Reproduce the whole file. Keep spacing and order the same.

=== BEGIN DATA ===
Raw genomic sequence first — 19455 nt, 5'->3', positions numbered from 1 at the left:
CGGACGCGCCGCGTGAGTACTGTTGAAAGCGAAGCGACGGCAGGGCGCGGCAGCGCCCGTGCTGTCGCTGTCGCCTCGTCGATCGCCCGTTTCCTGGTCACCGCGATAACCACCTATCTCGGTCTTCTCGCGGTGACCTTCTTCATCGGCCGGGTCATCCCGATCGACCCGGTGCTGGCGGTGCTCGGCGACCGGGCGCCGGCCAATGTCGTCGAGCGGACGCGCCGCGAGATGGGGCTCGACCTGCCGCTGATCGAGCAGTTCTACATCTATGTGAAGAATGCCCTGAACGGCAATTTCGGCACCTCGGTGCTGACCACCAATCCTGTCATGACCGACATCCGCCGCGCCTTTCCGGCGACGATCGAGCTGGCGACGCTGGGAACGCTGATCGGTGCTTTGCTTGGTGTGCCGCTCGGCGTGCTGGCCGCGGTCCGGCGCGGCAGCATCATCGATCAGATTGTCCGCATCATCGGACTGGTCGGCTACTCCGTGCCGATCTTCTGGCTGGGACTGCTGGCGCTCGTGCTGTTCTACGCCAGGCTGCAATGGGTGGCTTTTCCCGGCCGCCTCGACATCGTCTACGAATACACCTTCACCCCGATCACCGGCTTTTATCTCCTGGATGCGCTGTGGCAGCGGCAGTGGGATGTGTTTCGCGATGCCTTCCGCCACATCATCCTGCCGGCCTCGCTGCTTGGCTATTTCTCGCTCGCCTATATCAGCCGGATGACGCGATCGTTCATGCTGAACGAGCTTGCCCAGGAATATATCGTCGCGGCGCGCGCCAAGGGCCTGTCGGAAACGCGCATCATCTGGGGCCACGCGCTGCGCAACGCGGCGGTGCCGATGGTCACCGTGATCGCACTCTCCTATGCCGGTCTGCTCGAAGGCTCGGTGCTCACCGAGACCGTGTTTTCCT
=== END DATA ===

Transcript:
Raw genomic sequence first — 19455 nt, 5'->3', positions numbered from 1 at the left:
CGGACGCGCCGCGTGAGTACTGTTGAAAGCGAAGCGACGGCAGGGCGCGGCAGCGCCCGTGCTGTCGCTGTCGCCTCGTCGATCGCCCGTTTCCTGGTCACCGCGATAACCACCTATCTCGGTCTTCTCGCGGTGACCTTCTTCATCGGCCGGGTCATCCCGATCGACCCGGTGCTGGCGGTGCTCGGCGACCGGGCGCCGGCCAATGTCGTCGAGCGGACGCGCCGCGAGATGGGGCTCGACCTGCCGCTGATCGAGCAGTTCTACATCTATGTGAAGAATGCCCTGAACGGCAATTTCGGCACCTCGGTGCTGACCACCAATCCTGTCATGACCGACATCCGCCGCGCCTTTCCGGCGACGATCGAGCTGGCGACGCTGGGAACGCTGATCGGTGCTTTGCTTGGTGTGCCGCTCGGCGTGCTGGCCGCGGTCCGGCGCGGCAGCATCATCGATCAGATTGTCCGCATCATCGGACTGGTCGGCTACTCCGTGCCGATCTTCTGGCTGGGACTGCTGGCGCTCGTGCTGTTCTACGCCAGGCTGCAATGGGTGGCTTTTCCCGGCCGCCTCGACATCGTCTACGAATACACCTTCACCCCGATCACCGGCTTTTATCTCCTGGATGCGCTGTGGCAGCGGCAGTGGGATGTGTTTCGCGATGCCTTCCGCCACATCATCCTGCCGGCCTCGCTGCTTGGCTATTTCTCGCTCGCCTATATCAGCCGGATGACGCGATCGTTCATGCTGAACGAGCTTGCCCAGGAATATATCGTCGCGGCGCGCGCCAAGGGCCTGTCGGAAACGCGCATCATCTGGGGCCACGCGCTGCGCAACGCGGCGGTGCCGATGGTCACCGTGATCGCACTCTCCTATGCCGGTCTGCTCGAAGGCTCGGTGCTCACCGAGACCGTGTTTTCCT